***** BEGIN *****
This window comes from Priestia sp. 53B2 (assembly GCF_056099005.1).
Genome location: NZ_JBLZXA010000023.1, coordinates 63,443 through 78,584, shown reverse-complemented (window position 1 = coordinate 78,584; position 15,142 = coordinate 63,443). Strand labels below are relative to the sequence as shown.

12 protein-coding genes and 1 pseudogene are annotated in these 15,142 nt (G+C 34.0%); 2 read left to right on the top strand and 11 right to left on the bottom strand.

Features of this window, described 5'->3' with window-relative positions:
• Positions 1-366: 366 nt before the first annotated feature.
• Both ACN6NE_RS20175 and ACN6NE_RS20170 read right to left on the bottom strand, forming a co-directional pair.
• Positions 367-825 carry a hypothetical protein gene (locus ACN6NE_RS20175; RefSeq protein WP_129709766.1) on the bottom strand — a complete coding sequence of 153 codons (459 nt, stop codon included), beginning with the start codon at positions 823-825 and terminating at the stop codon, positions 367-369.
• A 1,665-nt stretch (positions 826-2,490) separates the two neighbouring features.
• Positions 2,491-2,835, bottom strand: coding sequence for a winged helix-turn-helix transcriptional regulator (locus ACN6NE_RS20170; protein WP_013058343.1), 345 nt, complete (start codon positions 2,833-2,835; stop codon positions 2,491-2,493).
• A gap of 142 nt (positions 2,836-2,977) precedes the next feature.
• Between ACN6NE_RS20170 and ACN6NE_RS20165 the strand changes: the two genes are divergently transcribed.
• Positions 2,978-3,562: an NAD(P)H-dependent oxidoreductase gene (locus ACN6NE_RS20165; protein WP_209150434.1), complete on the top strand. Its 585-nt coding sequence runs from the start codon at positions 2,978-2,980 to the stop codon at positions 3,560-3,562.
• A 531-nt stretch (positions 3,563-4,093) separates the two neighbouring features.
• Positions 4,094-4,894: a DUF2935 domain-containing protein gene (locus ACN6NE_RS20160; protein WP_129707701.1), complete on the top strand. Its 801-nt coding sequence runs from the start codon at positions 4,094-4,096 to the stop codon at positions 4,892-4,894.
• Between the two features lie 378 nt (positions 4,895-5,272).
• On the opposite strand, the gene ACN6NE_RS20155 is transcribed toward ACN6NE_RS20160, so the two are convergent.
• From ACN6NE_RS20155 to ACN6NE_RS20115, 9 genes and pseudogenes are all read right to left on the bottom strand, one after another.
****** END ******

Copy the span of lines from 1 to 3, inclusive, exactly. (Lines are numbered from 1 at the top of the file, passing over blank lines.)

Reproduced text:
This window comes from Priestia sp. 53B2 (assembly GCF_056099005.1).
Genome location: NZ_JBLZXA010000023.1, coordinates 63,443 through 78,584, shown reverse-complemented (window position 1 = coordinate 78,584; position 15,142 = coordinate 63,443). Strand labels below are relative to the sequence as shown.

12 protein-coding genes and 1 pseudogene are annotated in these 15,142 nt (G+C 34.0%); 2 read left to right on the top strand and 11 right to left on the bottom strand.